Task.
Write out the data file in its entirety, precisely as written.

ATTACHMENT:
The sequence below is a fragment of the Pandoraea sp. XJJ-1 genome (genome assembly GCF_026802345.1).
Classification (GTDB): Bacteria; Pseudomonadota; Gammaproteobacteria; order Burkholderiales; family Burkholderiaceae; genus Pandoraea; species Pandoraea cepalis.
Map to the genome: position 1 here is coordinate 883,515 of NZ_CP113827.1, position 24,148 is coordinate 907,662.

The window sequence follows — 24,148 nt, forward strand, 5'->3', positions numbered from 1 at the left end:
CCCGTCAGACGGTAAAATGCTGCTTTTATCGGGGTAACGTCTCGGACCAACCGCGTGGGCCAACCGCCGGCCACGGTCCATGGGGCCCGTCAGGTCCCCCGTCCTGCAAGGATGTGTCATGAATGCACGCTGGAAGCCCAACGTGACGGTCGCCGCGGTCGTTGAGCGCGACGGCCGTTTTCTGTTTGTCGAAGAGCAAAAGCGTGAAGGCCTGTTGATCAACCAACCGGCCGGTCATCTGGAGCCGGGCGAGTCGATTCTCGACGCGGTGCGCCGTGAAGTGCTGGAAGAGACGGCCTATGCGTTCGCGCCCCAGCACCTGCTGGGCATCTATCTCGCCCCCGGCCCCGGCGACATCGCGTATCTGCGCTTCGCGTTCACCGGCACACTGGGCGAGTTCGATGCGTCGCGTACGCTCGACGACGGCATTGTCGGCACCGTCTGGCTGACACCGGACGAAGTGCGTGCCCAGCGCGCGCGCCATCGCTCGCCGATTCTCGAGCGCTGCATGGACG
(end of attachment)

The sequence below is a fragment of the Pandoraea sp. XJJ-1 genome (genome assembly GCF_026802345.1).
Classification (GTDB): Bacteria; Pseudomonadota; Gammaproteobacteria; order Burkholderiales; family Burkholderiaceae; genus Pandoraea; species Pandoraea cepalis.
Map to the genome: position 1 here is coordinate 883,515 of NZ_CP113827.1, position 24,148 is coordinate 907,662.

The window sequence follows — 24,148 nt, forward strand, 5'->3', positions numbered from 1 at the left end:
CCCGTCAGACGGTAAAATGCTGCTTTTATCGGGGTAACGTCTCGGACCAACCGCGTGGGCCAACCGCCGGCCACGGTCCATGGGGCCCGTCAGGTCCCCCGTCCTGCAAGGATGTGTCATGAATGCACGCTGGAAGCCCAACGTGACGGTCGCCGCGGTCGTTGAGCGCGACGGCCGTTTTCTGTTTGTCGAAGAGCAAAAGCGTGAAGGCCTGTTGATCAACCAACCGGCCGGTCATCTGGAGCCGGGCGAGTCGATTCTCGACGCGGTGCGCCGTGAAGTGCTGGAAGAGACGGCCTATGCGTTCGCGCCCCAGCACCTGCTGGGCATCTATCTCGCCCCCGGCCCCGGCGACATCGCGTATCTGCGCTTCGCGTTCACCGGCACACTGGGCGAGTTCGATGCGTCGCGTACGCTCGACGACGGCATTGTCGGCACCGTCTGGCTGACACCGGACGAAGTGCGTGCCCAGCGCGCGCGCCATCGCTCGCCGATTCTCGAGCGCTGCATGGACG